• Increased traffic. Great minds think alike, meaning that tons of people want to take some sort of vacation now, too. It’s basic math: the more people on the road, the more opportunity for wrecks.
  • Young drivers. More kids get behind the wheel during the summer when school is out. Because they’re inexperienced, they may make bad decisions on the road.
  • The sun and heat do a number on your vehicle. Your engine has more opportunities to overheat, and your tires could blow out because the air in them expands due to the warm weather. Get regular maintenance to ensure your vehicle is operating properly.
  • More two-wheeled drivers. There are only so many months that cyclists and bikers can use their preferred modes of transportation.

Speaking of bikes, if you have a loved one who enjoys motorcycles or bicycles, make sure that they take proper safety precautions such as wearing a helmet and thick, bright, protective clothing.

In your own backyard

Summer cookouts bring together friends and family. But did you know that grill fires account for an average $ 37 million in damage, 100 injuries and 10 deaths per year, according to the U.S. Fire Administration?

While fire typically is covered by standard home insurance, you don’t want to deal with one. To prevent grill fires, ensure that your grill is properly shutterstock_44003332cleaned and stored. Check hoses for cracks, holes or other faults, store propane tanks away from your home if you have a gas grill, don’t cover or put away your grill until it has cooled, rinse charcoal with cool water before disposing of it, and keep a fire extinguisher nearby. Don’t grill in an enclosed area.

While grownups man the grill, kids may choose to jump around on the trampoline. Nearly 105,000 children visited emergency rooms last year for injuries caused by trampolines, according to the Consumer Product Safety Commission.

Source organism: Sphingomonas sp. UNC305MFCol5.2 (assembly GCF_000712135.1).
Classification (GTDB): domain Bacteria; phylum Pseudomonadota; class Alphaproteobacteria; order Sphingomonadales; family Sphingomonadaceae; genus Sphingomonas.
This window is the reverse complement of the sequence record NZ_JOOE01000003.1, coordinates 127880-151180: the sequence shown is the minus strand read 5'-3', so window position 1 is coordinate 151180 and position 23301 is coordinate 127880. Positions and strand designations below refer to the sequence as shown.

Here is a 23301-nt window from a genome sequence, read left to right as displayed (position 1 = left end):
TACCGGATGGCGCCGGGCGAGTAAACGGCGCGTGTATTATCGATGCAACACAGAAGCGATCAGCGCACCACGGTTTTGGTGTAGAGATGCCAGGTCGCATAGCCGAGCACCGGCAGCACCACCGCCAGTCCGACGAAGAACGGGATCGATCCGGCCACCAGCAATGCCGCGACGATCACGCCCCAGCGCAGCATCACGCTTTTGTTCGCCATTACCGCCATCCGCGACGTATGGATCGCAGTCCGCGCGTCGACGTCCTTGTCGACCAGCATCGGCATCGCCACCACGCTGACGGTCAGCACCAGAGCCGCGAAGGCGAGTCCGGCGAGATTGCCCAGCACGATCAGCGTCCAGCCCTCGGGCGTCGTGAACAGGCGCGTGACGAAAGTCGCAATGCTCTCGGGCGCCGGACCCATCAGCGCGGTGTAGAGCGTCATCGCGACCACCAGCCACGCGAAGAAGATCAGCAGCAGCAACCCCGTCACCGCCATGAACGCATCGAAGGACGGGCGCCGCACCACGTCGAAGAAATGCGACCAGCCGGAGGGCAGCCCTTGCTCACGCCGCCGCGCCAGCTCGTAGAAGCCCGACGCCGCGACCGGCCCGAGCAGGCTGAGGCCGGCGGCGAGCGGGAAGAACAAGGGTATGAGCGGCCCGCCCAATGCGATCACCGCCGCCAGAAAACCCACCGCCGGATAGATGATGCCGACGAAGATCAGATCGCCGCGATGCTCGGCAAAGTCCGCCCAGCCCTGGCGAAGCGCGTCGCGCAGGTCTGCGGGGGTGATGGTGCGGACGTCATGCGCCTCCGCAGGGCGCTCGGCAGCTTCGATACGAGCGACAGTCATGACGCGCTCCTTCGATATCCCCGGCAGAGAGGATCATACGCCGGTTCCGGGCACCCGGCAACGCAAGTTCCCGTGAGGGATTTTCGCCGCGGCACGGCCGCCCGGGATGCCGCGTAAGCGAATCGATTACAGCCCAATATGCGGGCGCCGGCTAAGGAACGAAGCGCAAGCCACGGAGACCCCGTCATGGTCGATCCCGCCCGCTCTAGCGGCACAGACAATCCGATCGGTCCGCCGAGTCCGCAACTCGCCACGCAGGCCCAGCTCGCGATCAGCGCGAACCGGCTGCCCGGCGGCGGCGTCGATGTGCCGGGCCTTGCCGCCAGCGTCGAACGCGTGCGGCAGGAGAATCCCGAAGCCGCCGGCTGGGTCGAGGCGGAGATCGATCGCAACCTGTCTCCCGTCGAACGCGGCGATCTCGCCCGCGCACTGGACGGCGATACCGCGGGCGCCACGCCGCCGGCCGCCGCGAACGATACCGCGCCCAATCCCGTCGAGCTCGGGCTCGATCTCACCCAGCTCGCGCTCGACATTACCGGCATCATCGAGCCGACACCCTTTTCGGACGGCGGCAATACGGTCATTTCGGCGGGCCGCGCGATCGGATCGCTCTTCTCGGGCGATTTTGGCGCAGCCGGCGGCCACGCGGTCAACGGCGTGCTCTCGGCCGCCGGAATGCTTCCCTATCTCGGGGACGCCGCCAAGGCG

To prevent injuries, don’t take shortcuts when assembling the trampoline. Furthermore, pad the bars, springs and the surrounding areas, and get the trampoline as close to ground level as possible to reduce potential impact if a jumper falls.

Always supervise trampoline use, and let your insurance provider know about this type of addition to your home. You need a fence around it for the same reason you need one around a swimming pool on your property.

Pup protectionshutterstock_231023848

Dogs love to roam the yard when the weather is pleasant, but with more people out and about, too, your dog may feel the need to protect you.

The Insurance Information Institute reports that more than $ 530 million in claims were paid in 2014 for dog bites — with an average payout of $ 32,072. If you have a dog, you need to make sure you have enough liability coverage in case it bites a guest or passerby. Keep Fido on a leash or in an enclosed area to reduce chances of bites.

This summer, don’t cut down on the hot fun, but be sure to take steps to lower your risks while enjoying the great weather.

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Note: The views and opinions expressed in this article are those of the author and do not necessarily reflect the opinion or position of Zillow.